UW-Madison: The animals in the study are not “terrorized,” and do not experience “relentless torture.” 

They may as well have claimed that dancing fairies come at midnight and entertain them. I suspect that every time one of the infants is pulled away from what or whomever they are clinging that the emotion they experience is very much terror. In fact, when not trying to score PR points, UW-Madison agrees that the baby monkeys are terrorized. In 1998, UW-Madison wrote about Ned Kalin's experiments and said, "Being separated from mother terrifies infant primates." 

As far as relentless torture, torture seems to be a plastic concept in the hands of government. Can torture be psychological? It seems to me that social and environmental deprivation could be torturous. If so, then it seems that from the babies perspective, they could be experiencing relentless torture. And certainly, the repeated separations will be torturous experiences. And the procedures they will be subjected to are intended to add to their distress.

UW-Madison: Most of their time is spent as a house pet would spend its days — grooming, sleeping, eating and playing with toys, puzzles and other animals.

Who keeps their house pet in a small cage 24 hours a day, every day? I'm sure they do pick at themselves, but at their age, their mothers would be grooming them. And they do eat and sleep. But the claim that they play with toys, puzzles, and other animals is very misleading. In the wild, monkeys don't seem to have toys or play with things as if they are toys, so calling some object put into their cage a toy, is misleading. The monkeys are not sitting around solving puzzles either.

Monkeys kept in standard laboratory cages are prone to developing a number of aberrant behaviors, which for some monkeys can include self-inflicted trauma. It was discovered that these often deleterious behaviors can be moderated or reduced if the monkey's attention can be kept engaged. Puzzle feeders are now a common item in the monkey labs. Their kibble is put into a device that makes it difficult to get to. A monkey must work to retrieve a piece. That's nothing like someone playing with a puzzle.

This is the second time in their response that they say the monkeys are with, and now get to play with, other animals.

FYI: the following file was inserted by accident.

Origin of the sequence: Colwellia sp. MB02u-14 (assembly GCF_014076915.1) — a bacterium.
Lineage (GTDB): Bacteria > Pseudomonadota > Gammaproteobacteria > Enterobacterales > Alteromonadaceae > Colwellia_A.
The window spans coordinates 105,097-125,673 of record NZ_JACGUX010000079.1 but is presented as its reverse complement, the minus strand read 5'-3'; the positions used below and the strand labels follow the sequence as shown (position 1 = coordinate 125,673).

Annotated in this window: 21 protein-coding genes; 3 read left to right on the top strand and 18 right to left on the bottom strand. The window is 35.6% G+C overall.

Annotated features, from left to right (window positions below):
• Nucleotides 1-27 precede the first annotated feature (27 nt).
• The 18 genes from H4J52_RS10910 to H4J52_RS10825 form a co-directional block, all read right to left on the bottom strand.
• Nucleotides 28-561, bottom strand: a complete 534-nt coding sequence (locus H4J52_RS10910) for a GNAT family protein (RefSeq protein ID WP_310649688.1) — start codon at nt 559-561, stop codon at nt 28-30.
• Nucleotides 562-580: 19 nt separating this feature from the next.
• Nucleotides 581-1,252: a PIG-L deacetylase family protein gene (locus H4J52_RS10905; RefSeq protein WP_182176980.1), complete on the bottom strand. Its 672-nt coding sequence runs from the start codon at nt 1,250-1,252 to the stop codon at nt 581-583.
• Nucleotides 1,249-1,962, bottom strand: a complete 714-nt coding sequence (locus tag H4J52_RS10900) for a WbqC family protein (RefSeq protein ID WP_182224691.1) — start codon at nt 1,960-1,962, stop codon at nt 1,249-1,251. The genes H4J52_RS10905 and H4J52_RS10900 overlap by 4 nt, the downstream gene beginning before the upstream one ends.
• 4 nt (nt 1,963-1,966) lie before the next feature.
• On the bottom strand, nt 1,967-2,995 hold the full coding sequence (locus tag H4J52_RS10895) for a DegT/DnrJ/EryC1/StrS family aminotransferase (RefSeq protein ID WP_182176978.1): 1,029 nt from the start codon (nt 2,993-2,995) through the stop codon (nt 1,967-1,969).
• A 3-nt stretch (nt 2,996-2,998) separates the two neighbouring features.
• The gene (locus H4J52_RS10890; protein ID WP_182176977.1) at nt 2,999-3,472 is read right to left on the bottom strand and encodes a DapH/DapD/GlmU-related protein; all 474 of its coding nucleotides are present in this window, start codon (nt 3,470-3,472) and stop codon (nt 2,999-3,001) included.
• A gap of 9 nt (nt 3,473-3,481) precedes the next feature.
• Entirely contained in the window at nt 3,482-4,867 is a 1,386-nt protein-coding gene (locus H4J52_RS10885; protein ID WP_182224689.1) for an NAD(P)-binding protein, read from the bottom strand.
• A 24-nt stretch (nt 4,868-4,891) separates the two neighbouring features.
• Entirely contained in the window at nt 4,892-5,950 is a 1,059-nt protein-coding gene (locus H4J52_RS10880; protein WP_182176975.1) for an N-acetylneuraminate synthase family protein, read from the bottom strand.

This is like you being kelp in a prison 24/7 with a cell mate, and me telling someone concerned for your well being that you get to be with people.

UW-Madison: On occasion, to assess the monkeys’ level of anxious temperament, they are observed under two anxiety-provoking conditions. The first involves the presence of an unknown person who briefly enters the room, but does not make eye contact with the monkey. The second involves the monkey being able to see a snake, which is enclosed in a covered Plexiglas container in the same room, but outside the monkey’s cage.

This makes it sound like the monkeys will have only two anxiety producing experiences. But of course, they will really have many more.

Let's count them. We can see a sort of timeline in a chart showing the planned procedures early in this video. The chart predicts that all the manipulations, imaging, and tissue collection will be complete before each monkey's 60th week of age. They will be killed at some unspecified time, but according to the chart, they will no more than 80 weeks old. During that 60 week period, beginning the moment they are pulled from their mothers, each monkey will undergo: 7 human intruder tests; 5 MRIs; 9 blood draws; 5 PET scans; 1 skin biopsy; 2 spinal taps; 1 exposure to a snake; be exposed to an unknown monkey 2 times; and be observed in a "play cage" 2 times. When they are about 25 weeks old, they will be taken from their cage mate, and placed with a new monkey (who has undergone the same procedures). 

Some of those events happen on the same day. The human intruder, blood draw, and PET scan all occur in immediate succession on the same day. Overall, the monkeys will be manipulated in some way every week. Their separation from their original cage mate must be a particularly stressful experience. Many of the procedures will entail being taken from their cage mate. These repeated separations are likely to exacerbate the separation anxiety the monkeys may experience. Together, this host of experiences seems much different from UW-Madison's glossed over description of what will happen to the babies in their response to Dr. Decker's petition.

UW-Madison:  The stress the monkeys experience is comparable to what an anxious human might feel when encountering a stranger or a snake or a nurse with a needle.